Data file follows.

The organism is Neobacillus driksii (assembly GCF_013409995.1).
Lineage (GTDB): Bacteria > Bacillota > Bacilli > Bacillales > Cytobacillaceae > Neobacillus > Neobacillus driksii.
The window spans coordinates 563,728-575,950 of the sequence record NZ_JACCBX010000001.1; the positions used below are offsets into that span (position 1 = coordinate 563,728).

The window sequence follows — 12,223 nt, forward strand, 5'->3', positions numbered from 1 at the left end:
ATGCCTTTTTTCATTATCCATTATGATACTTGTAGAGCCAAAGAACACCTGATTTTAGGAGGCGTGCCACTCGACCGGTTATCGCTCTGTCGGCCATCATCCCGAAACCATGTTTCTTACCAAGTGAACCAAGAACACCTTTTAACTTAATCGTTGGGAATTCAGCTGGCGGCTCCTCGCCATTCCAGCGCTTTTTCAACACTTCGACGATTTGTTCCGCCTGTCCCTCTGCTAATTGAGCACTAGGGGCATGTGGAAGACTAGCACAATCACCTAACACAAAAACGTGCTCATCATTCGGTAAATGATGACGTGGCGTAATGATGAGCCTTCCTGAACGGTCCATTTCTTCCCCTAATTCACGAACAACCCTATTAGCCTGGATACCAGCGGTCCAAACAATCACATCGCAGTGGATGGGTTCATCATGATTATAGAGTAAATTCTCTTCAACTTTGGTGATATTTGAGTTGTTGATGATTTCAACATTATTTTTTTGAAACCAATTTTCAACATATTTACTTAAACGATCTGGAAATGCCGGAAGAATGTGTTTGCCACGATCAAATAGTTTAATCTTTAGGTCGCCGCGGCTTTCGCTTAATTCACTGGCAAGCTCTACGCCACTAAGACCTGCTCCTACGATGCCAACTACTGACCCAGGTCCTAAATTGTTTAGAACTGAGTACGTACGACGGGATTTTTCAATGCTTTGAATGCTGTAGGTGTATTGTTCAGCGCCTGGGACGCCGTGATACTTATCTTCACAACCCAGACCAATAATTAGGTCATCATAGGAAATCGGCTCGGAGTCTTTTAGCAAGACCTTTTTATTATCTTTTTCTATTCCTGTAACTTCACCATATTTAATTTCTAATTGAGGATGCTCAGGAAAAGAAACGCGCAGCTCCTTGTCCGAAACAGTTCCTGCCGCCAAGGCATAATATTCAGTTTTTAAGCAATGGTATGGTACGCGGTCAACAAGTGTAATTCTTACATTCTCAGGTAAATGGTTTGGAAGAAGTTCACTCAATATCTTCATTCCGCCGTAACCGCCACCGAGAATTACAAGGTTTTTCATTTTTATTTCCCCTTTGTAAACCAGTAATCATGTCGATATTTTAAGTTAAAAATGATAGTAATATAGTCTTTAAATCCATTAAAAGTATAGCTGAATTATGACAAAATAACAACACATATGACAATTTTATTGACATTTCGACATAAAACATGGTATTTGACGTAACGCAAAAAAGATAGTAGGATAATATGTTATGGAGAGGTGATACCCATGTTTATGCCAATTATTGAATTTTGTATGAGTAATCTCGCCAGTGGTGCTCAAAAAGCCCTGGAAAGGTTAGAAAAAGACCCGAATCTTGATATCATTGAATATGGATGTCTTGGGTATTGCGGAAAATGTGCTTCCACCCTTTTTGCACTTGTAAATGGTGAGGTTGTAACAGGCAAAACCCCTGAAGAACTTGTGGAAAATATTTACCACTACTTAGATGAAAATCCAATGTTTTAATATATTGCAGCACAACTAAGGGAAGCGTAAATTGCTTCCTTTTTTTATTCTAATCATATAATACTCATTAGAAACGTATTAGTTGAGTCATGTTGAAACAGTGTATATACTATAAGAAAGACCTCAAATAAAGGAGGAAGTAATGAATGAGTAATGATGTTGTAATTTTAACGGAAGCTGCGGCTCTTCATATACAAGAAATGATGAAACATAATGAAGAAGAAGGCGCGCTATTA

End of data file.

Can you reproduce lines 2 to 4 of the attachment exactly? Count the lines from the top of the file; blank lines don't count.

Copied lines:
Lineage (GTDB): Bacteria > Bacillota > Bacilli > Bacillales > Cytobacillaceae > Neobacillus > Neobacillus driksii.
The window spans coordinates 563,728-575,950 of the sequence record NZ_JACCBX010000001.1; the positions used below are offsets into that span (position 1 = coordinate 563,728).

The window sequence follows — 12,223 nt, forward strand, 5'->3', positions numbered from 1 at the left end: